the most common type of skin cancer. It arises from the basal cells of the outermost layer of skin (epidermis), external root sheath of hair follicles or from a precursor lesion (sebaceous nevus of Jadassohn-usually seen on the scalp). They occur most frequently in areas with the largest concentration of pilosebaceous follicles i.e. the face. They are locally invasive & only 1 in 1,000 to 1 in 35,000 metastasize to distant areas of the body. The cancers are more friable than normal skin & so bleed easily when rubbed.
Factors that increase one’s risk for basal cell cancer include sun exposure (it is frequently seen in surfers, outdoor construction workers…), light complexion, radiation therapy to the skin, immunosuppresive therapy after organ transplantation, exposure to arsenic insecticides & a congenital disease called xeroderma pigmentosum. Cells damaged by sun exposure may take 20 or more years to visibly manifest themselves as basal cell cancers. Thus, it can be hard to distinguish between a new & a recurrent basal cell cancer.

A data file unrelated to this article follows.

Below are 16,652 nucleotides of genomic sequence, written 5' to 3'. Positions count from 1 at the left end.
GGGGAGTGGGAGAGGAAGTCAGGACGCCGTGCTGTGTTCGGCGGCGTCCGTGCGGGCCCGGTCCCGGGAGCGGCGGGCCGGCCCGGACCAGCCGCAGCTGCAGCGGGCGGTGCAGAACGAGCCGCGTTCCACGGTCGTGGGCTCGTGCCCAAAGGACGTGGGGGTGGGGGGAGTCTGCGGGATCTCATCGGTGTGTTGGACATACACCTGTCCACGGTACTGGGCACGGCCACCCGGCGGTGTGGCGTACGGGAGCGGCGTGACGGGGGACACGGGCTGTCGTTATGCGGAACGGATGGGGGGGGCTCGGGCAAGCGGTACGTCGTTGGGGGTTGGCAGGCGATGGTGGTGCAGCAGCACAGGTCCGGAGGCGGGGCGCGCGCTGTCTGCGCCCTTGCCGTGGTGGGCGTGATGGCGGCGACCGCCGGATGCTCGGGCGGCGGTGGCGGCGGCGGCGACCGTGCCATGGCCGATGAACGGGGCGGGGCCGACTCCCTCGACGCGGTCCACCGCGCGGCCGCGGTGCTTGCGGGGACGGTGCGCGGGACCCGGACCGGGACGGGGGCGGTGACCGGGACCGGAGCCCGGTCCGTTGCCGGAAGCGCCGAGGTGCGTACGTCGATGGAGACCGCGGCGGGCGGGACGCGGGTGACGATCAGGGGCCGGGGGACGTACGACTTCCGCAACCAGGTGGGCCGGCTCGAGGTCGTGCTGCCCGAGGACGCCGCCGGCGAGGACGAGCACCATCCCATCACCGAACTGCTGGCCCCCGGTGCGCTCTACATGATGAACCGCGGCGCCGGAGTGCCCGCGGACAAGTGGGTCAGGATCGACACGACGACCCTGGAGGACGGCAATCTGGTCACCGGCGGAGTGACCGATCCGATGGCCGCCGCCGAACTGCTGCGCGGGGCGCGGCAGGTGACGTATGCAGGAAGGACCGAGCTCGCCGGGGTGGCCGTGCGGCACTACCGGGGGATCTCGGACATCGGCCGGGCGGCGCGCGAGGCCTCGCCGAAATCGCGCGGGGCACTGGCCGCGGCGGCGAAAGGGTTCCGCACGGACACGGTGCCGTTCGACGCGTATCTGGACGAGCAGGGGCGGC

There are 4 clinical types (nodulo-ulcerative, superficial, sclerosing/morpheaform & cicatricial) based on their appearance. However, the treatment is the same for all- currettage(scraping), topical 5-FU cream, surgical excision or radiation therapy(for older patients with cancers in areas that cannot be excised). Proper care results in greater than 95% cure rates. Recurrent cancers are more aggressive & harder to cure. The recurrence rate is dependent on the entire removal of the cancer (proven by microscopic examination of the excised specimen) rather than the clinical type. However, once you have had one you are obviously at greater risk of getting another anywhere you have skin than someone who has never had basal cell carcinoma. They are only predictive of future basal cell carcinomas or squamous cell carcinomas of the skin. They are not predictors of any other type of cancer. It is important that you wear strong sun screen anywhere you have had these skin cancers & all areas exposed to the sun.